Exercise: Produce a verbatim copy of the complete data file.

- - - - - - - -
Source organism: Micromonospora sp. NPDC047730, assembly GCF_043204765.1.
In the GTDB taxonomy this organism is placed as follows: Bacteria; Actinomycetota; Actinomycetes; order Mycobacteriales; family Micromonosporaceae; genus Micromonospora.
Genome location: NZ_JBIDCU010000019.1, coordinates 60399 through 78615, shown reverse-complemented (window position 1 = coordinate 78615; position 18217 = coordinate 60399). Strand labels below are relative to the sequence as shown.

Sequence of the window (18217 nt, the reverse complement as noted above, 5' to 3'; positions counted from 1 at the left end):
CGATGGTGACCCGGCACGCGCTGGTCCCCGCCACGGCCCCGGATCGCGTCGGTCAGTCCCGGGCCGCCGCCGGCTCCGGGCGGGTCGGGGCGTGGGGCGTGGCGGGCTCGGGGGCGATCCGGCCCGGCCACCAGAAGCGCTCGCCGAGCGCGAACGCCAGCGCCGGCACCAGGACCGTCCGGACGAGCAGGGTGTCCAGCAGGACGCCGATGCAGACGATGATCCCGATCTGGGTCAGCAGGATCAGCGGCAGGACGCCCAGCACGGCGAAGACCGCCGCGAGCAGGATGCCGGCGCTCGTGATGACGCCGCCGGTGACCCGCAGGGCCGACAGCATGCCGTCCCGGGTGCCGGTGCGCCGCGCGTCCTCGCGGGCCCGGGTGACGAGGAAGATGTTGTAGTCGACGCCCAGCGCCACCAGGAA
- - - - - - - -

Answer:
Source organism: Micromonospora sp. NPDC047730, assembly GCF_043204765.1.
In the GTDB taxonomy this organism is placed as follows: Bacteria; Actinomycetota; Actinomycetes; order Mycobacteriales; family Micromonosporaceae; genus Micromonospora.
Genome location: NZ_JBIDCU010000019.1, coordinates 60399 through 78615, shown reverse-complemented (window position 1 = coordinate 78615; position 18217 = coordinate 60399). Strand labels below are relative to the sequence as shown.

Sequence of the window (18217 nt, the reverse complement as noted above, 5' to 3'; positions counted from 1 at the left end):
CGATGGTGACCCGGCACGCGCTGGTCCCCGCCACGGCCCCGGATCGCGTCGGTCAGTCCCGGGCCGCCGCCGGCTCCGGGCGGGTCGGGGCGTGGGGCGTGGCGGGCTCGGGGGCGATCCGGCCCGGCCACCAGAAGCGCTCGCCGAGCGCGAACGCCAGCGCCGGCACCAGGACCGTCCGGACGAGCAGGGTGTCCAGCAGGACGCCGATGCAGACGATGATCCCGATCTGGGTCAGCAGGATCAGCGGCAGGACGCCCAGCACGGCGAAGACCGCCGCGAGCAGGATGCCGGCGCTCGTGATGACGCCGCCGGTGACCCGCAGGGCCGACAGCATGCCGTCCCGGGTGCCGGTGCGCCGCGCGTCCTCGCGGGCCCGGGTGACGAGGAAGATGTTGTAGTCGACGCCCAGCGCCACCAGGAA